Albarello, earthenware, from monastery of El Escorial, made at Talavera, Spain, 1600-1625, inscribed L. SAPHIRUS abbreviation of Lapis Saphirus, Latin for sapphire stone, an ingredient in several drugs; with two armorial crests. above the inscription: shield with gridiron (associated with the martyrdom of Saint Lawrence, and golden crown; below the inscription: a Spanish royal crest, golden lion rampant, cross, tassels and petasus (hat). Jar made for the royal monastery at San Lorenzo (Saint Lawrence) de El Escorial, commissioned by Philip II of Spain.
The jar has the label “L. SAPHIRUS”, which refers to Lapis Saphirus. This translates from the Latin as “sapphire stone”. Sapphires were used as an ingredient in several drugs, as were other precious stones such as emeralds and rubies. The Spanish royal coat of arms can be seen below the inscription and this jar is just one of a set made for the royal monastery at El Escorial. The monastery was commissioned by Philip II of Spain following his father, Charles V’s dying wish to found a religious monument and be buried there. It is believed that this example was made in the Spanish city of Talavera de la Reina.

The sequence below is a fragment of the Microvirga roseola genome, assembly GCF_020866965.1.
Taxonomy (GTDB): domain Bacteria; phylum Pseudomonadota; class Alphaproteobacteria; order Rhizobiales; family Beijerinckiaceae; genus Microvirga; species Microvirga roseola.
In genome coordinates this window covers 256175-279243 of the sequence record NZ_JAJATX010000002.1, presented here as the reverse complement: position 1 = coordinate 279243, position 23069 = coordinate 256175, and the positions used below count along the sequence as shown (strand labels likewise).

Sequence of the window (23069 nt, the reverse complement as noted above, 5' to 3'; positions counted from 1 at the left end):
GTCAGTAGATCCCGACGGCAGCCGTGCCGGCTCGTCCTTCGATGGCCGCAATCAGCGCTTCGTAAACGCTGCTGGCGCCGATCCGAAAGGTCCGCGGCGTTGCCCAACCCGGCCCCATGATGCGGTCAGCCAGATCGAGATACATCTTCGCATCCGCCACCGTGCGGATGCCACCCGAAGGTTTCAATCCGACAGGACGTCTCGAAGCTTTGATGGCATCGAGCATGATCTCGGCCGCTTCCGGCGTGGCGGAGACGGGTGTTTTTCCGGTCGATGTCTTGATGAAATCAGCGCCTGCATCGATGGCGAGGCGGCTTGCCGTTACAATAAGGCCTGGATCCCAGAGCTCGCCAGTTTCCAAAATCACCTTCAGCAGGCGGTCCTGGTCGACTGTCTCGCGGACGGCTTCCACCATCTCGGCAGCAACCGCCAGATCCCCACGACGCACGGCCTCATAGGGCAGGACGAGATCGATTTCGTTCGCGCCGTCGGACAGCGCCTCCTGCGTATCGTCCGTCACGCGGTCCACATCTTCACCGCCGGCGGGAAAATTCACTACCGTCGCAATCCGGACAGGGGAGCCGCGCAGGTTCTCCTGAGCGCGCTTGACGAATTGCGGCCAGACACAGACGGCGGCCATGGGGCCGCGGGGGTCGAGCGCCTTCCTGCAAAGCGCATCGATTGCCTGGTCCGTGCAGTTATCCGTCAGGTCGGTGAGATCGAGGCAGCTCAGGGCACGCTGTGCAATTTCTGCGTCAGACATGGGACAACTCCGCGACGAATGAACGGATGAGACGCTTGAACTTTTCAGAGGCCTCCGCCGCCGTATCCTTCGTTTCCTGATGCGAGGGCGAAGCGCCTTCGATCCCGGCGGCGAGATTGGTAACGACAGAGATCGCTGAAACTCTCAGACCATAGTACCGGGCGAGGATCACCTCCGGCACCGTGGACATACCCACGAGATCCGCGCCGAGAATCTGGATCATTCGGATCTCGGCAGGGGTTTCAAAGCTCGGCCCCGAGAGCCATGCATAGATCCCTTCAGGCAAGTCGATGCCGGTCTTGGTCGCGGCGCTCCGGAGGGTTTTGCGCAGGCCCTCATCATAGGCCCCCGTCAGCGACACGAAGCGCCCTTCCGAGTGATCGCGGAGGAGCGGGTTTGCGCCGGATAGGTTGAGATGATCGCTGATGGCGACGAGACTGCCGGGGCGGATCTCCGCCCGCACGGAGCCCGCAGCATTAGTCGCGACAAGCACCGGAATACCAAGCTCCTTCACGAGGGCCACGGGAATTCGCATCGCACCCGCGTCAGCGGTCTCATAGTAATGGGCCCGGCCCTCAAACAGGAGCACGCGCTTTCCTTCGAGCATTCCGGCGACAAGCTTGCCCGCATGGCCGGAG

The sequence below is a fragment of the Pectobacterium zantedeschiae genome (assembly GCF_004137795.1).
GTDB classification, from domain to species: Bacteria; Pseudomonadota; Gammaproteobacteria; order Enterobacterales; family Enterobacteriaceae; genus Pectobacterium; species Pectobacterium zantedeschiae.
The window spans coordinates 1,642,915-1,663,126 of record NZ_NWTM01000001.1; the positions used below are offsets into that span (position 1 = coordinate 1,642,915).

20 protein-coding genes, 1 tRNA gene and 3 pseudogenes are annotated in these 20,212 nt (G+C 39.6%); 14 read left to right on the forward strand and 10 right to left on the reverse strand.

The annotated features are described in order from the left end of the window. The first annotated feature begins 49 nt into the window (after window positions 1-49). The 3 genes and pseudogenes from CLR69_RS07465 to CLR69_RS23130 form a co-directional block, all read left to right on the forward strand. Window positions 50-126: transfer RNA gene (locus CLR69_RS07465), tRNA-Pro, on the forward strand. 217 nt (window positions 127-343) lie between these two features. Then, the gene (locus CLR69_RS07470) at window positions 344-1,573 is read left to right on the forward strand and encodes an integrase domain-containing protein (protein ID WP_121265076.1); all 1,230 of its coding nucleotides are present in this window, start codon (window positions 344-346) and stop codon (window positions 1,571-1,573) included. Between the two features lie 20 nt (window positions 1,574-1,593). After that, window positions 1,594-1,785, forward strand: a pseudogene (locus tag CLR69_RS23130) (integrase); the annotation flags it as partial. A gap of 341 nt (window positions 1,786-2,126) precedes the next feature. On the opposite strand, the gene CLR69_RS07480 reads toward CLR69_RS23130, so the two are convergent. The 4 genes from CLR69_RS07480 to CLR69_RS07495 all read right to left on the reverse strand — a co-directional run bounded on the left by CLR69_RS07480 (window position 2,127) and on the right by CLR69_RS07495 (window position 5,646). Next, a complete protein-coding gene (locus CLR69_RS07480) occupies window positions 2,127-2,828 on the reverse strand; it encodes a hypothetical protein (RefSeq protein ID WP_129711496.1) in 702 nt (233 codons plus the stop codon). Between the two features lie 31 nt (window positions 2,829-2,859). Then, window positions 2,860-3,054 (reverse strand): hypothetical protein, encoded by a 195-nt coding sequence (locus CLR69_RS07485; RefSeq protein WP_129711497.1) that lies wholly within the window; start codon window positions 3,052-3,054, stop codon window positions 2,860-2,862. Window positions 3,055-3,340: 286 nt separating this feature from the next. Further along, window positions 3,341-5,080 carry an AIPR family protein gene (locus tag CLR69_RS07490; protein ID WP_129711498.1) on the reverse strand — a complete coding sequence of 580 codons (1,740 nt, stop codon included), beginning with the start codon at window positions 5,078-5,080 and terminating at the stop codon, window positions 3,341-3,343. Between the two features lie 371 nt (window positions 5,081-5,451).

- Medical Ceramic-ware
- Object Number:
- furnishing and equipment
- container - receptacle
- drug jar
- Loan, Wellcome Trust
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